The Chinese real estate market is in the midst of a slowly evolving crisis.
Property prices have fallen as authorities seek to rein in unsustainable debt and market speculation. Hundreds of thousands of homebuyers are refusing to pay their mortgages on pre-sold properties as developers struggle to complete housing projects on time.
With real estate accounting for 15-30% of China’s gross domestic product (GDP), market woes are causing problems for the world’s second-largest economy — and potentially global growth as well.
Why is the Chinese real estate market in crisis?
China’s real estate problems are, in part, the result of deliberate political decisions. In August 2020, Beijing rolled out a “three red lines” policy aimed at carefully deflating a huge housing bubble that had taken decades to form.
The policy had a dual purpose: to reduce the economy’s overreliance on real estate and to curb the speculation that had put house prices out of reach for many middle-class Chinese.
Under the policy, developers were required to meet strict financial health markers, including a 100% cap on net debt to equity, to borrow from banks and other financial institutions.
It turned out that many promoters were operating well outside the “three red lines” and were saddled with huge debts. Suddenly unable to borrow under the new rules, the sector faced a severe shortage of cash.
In December, Evergrande, one of China’s biggest developers, defaulted on interest payments owed to its offshore bondholders, followed soon after by Kaisa Group Holdings.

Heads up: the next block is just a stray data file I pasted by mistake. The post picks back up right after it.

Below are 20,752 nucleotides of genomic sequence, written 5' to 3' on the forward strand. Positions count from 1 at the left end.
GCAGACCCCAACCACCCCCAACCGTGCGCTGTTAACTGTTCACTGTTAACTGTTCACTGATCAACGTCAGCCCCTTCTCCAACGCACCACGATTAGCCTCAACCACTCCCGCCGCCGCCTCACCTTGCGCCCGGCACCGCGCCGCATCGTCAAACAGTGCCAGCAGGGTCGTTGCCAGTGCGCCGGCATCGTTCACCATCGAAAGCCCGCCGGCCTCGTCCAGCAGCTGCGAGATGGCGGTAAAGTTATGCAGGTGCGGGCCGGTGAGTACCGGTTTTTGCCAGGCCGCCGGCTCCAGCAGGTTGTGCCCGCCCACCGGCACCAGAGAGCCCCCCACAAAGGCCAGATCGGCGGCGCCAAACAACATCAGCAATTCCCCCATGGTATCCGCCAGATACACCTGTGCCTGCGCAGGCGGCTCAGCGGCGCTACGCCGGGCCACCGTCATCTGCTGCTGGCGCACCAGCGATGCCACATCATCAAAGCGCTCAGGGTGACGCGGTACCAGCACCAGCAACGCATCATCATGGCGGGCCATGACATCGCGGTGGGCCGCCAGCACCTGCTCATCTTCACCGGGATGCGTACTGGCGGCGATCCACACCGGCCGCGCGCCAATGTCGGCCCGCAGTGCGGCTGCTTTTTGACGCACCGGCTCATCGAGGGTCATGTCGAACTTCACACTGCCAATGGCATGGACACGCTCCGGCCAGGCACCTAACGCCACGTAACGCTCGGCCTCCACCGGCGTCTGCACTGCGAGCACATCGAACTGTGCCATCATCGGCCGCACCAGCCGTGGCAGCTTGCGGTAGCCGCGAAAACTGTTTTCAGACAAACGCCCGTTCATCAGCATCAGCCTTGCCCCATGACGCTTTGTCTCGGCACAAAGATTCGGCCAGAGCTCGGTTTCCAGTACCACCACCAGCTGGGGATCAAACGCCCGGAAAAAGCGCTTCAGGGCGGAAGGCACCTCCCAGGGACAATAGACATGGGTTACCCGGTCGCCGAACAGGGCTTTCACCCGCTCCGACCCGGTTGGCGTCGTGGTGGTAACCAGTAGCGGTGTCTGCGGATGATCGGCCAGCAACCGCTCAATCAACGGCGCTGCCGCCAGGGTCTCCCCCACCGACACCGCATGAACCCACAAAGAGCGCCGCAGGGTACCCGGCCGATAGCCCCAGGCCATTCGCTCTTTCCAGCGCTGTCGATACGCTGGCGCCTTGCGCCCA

House prices fell for an 11th straight month in July and are down 30% from a year ago.
“What China is going through right now is a policy-induced crisis,” Gabriel Wildau, managing director of risk analysis firm Teneo, told Al Jazeera.
“What I mean by that is that people have been warning about a housing bubble for many years, and for good reason, but the acute stress the market is under right now is a direct result of restrictions very draconian on loans to developers that were imposed about a year and a half ago.
The sector’s problems have intensified since then as cash-strapped developers have struggled to complete projects on time.
After starting in the southeastern city of Jingdezhen earlier this year, protests involving some 300 homeowner groups have spread to nearly 100 cities across the country.
Deutsche Bank has estimated the value of mortgages affected by the boycotts to be 1.8 to 2 billion yuan ($270 billion to $300 billion), or about 5% of all mortgages.
“The crux of the problem is that property developers have insufficient cash flow – whether due to debt service charges, weak home sales or misuse of funds – to continue projects,” said Tommy Wu, chief economist at Oxford Economics, in a statement. note earlier this month.
“Resolving this issue will restore homebuyers’ confidence in developers, which will help support home sales and, in turn, improve the financial health of developers.”
Could the real estate crisis in China lead to a global economic crash?
China’s real estate woes pose a major risk to its economy, which is already strained due to Beijing’s tough “zero-COVID” policies and slowing global growth. By some estimates, real estate accounts for 30% of GDP, roughly double the equivalent share in the United States.
While some analysts believe the market has bottomed out, the sector’s woes are likely to persist for some time. In July, S&P Global Ratings estimated house prices would drop 30% this year, a worse drop than during the 2008 financial crisis.
“It’s just a huge part of the economy that’s kind of underwater now,” Teneo’s Wildau said. “Even continuing at the pace we are at is, I think, unsustainable. This would mean that growth would be significantly below target for this year if it continues like this.
Because Chinese property developers hold relatively little overseas debt, the global economy is not considered at high risk of the type of financial crisis caused by the collapse of Lehman Brothers in the United States.
But the size of China’s economy, which accounts for almost a fifth of global GDP, means a major slowdown could still have a serious impact on global growth.